Oh my goodness, I’m dying to update this post where I share several of my family’s Old-Fashioned Vintage Christmas Candy recipes, and those from a good friend! Many of these recipes are well over 70 years old, so I had to modify the margarine to butter and make a few other minor changes to some of them.
It is so fun to dig through my mom’s recipes, and those from my friend, Leanne. I met Leanne through my blog, and I sincerely wish we were neighbors because we chat online like we have known each other for years. Plus, we share ideas for preparedness. Thank you, Leanne!!
I’m looking on Facebook, and people are sharing the pictures of their Christmas trees all decorated and we haven’t even had turkey for Thanksgiving. I LOVE it! I can picture my two small trees on each side of the TV. It’s not too early to get started with Christmas decorations!
Oh, my goodness, this year’s Christmas decorations, special food treats, and the overall celebration will be much different for Mark and me. We’ve moved back up to Northern Utah and will be spending the holidays with our dear family and friends. We’ve missed them so much, it will be good to get back together now, and for all future special holidays and other special activities.
Where we’re staying right now is with our daughter Heidi. She has a big beautiful kitchen and dining area. It will be so fun to have access to her kitchen this time of year so I can get back to cooking for the holidays. For me, that’s one of the things that make the holidays so special.
I hope you find the following recipes as fun to make and eat as our family does. As you make them, be sure you take stock of what is needed, how many ingredients you have readily available, and which ones you had to make a special trip to the store to buy so you could complete the recipe. It’s a great time to evaluate your pantry inventory and replenish what is missing. That’s all part of being prepared, not just for the holidays, but for emergencies too.
Kitchen Items You May Need:
- Chopper for Nuts
- Cookie Sheets
- Candy Thermometer
- Hand Mixer
- Cake Pan ( 9″ by 13″)
- Glass pan ( 6″ by 10″)
- Cake Pan ( 9″ by 9″)
In case you missed this post, You Don’t Want or Need Christmas Gifts
Vintage Christmas Candy Recipes
Christmas and candy seem so natural to be used in the same sentence. You really can’t have one without the other and still call Christmas a special time of year. I know, we all should try to watch what we eat during the holidays, I get it. But, being with family and having treats around that we usually don’t see during the rest of the year make the time unique and memorable. So, try out these tasty recipes and cherish every minute as you share them with those you love.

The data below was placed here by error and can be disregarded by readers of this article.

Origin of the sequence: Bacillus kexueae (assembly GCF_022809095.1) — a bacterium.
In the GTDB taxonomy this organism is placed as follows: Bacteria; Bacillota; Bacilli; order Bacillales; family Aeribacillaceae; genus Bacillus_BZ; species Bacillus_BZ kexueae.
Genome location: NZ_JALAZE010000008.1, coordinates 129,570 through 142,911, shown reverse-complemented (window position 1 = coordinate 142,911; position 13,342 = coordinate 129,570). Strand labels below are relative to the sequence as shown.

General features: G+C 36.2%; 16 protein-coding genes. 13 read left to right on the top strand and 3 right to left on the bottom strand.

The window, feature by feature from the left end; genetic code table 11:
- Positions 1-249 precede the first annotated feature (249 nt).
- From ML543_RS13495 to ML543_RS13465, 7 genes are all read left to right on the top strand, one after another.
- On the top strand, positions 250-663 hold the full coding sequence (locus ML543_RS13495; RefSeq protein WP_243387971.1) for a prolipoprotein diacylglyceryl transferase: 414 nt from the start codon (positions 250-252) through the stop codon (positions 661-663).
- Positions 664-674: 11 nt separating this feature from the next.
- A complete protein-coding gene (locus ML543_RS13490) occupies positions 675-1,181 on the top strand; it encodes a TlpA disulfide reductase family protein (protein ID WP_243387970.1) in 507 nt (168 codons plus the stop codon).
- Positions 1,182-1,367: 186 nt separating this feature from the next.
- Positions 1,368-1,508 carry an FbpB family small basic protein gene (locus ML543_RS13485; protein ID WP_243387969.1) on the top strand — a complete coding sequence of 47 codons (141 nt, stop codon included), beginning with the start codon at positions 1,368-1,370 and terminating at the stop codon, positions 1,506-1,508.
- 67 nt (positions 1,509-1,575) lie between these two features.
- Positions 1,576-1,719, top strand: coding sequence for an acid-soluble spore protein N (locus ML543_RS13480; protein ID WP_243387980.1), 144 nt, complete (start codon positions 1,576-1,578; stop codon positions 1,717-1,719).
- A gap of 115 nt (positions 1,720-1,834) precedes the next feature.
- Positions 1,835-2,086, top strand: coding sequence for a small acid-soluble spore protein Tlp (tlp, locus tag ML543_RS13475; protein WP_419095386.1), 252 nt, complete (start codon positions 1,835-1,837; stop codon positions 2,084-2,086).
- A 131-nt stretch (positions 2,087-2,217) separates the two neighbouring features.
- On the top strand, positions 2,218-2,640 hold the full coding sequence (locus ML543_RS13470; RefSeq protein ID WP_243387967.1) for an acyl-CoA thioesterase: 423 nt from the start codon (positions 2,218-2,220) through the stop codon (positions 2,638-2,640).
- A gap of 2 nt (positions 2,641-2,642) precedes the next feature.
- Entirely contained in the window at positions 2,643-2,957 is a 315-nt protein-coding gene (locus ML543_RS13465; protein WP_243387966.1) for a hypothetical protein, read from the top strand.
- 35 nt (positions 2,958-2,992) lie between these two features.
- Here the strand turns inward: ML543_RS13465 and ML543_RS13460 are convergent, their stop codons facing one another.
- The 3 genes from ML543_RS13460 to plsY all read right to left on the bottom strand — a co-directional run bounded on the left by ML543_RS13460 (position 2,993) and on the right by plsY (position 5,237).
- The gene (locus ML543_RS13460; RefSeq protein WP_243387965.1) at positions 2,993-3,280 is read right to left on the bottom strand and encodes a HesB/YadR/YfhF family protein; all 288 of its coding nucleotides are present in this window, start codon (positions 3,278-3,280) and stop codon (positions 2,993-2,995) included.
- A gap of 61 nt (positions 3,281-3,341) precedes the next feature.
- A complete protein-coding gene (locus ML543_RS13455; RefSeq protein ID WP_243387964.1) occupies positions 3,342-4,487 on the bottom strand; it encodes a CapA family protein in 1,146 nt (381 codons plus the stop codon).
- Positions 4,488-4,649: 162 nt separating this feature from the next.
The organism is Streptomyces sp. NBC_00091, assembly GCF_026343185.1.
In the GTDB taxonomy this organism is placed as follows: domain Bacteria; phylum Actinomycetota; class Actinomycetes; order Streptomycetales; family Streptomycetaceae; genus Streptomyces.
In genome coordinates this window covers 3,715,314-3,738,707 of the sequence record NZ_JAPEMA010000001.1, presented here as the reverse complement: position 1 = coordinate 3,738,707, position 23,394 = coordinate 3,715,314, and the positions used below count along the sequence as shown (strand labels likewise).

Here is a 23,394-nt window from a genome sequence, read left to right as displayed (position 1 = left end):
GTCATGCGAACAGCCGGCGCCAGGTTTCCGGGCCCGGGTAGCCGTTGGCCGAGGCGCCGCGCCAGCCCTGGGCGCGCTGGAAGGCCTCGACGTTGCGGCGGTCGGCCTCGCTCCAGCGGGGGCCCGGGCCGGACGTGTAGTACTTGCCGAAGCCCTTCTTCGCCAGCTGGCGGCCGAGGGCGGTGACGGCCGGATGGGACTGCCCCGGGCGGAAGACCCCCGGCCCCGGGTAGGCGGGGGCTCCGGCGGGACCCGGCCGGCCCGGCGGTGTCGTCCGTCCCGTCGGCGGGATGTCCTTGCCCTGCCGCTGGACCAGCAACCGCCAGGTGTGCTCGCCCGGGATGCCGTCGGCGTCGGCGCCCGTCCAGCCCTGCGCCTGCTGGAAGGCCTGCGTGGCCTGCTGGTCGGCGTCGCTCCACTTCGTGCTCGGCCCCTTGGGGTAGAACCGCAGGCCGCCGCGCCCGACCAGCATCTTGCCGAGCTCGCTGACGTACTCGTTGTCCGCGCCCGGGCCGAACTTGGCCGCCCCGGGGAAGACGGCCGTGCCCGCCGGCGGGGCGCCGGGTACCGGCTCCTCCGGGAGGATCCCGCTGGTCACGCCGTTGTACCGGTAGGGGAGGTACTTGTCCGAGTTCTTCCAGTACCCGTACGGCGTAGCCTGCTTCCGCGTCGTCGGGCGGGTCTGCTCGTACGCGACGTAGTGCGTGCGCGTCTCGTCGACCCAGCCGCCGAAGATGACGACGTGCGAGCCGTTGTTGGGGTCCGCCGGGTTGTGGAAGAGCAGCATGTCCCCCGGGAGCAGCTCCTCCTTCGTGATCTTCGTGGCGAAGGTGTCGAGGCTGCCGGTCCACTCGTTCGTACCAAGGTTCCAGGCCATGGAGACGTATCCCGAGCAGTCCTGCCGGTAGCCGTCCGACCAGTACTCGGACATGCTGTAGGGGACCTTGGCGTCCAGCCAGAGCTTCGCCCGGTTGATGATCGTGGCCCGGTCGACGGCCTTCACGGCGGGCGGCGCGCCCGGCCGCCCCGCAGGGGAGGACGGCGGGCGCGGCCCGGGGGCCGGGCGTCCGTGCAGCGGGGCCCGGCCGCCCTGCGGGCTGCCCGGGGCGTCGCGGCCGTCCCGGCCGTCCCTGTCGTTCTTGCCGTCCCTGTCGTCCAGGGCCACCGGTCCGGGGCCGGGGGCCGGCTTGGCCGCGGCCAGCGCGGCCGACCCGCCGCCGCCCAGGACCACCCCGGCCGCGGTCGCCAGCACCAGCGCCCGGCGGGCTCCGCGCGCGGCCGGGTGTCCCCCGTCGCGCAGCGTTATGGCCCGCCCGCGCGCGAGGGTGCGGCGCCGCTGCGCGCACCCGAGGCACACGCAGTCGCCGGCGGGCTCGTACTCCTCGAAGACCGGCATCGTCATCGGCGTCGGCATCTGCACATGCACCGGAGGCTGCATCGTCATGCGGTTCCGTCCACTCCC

1. Chocolate Almond Bar Candy by Leanne L.
Chocolate and almonds seem like BFFs in the food world. They go together so well and taste delicious at the same time. Almond Joy is one of my favorite candy bars, and yes, they have coconut, but just having almonds mixed with quality chocolate makes for a memorable treat. Give this candy bar a try, you’ll love it too!
- 1 large Almond Chocolate Bar – grated
- 1 cup finely chopped almonds
- Spread ½ of the chopped nuts in a small greased pan(I use a 6” X 10” glass pan)
- Top the nuts with ½ the grated almond chocolate bar.
- Set aside.
- Combine in a pan over medium heat
- 1 cup butter (salted) no substitutes
- 1 cup brown sugar
Bring to a rolling boil – takes a while and will burn very easily. Don’t rush. Once the butter/sugar mix is boiling, boil for 12 minutes – no longer.
Pour hot butter/sugar mix over prepared pan and immediately cover with the rest of the grated chocolate bar, then the rest of the nuts. Press lightly into the hot sugar mixture.
Let cool completely. When cool, use a butter knife to break the candy up. The pieces will be irregular.
Note: my mom also used walnuts and pecans when she had them.
2. Mom’s Honey Taffy by Leanne L.
It doesn’t seem like I see many recipes these days where honey is used. I love honey and often use it as a sugar substitute. Honey is a natural sweetener, and as such, is really more healthy for us. I remember as a child watching my mom “pull” the taffy we’d enjoy eating during the holidays. As mentioned in the instructions, be careful not to get burned by the hot taffy as you do the “pulling” part. What a fun family activity this can be, and just think how buff your arm muscles will be.
- 1 cup sugar
- ½ cup water
- 2/3 cup honey
- ¼ teaspoon salt
- Touch of vanilla
Cook the first 4 ingredients without stirring to the hard ball stage. Remove from heat and add the vanilla. Cool on greased dinner plates until cool enough to handle. Grease your hands and pull until creamy colored. We used butter to grease the plates and our hands.
The faster it cooks the better, but watch it carefully so it doesn’t scorch. My Dad NEVER pulled taffy. He said it melted in his hands. I really think it was because the candy was so hot still and could cause blisters!!
3. Cinnamon Glass Candy by Leanne L.
Cinnamon can be such a tasty addition to many recipes. I like mine very cinnamon flavored, while Mark likes his a little more subdued. Either way, I can picture myself sucking on a chunk of this candy while waiting for Santa to make his entrance to family gatherings. Be sure to watch kids with this candy so they don’t get it stuck in their throats. Enjoy.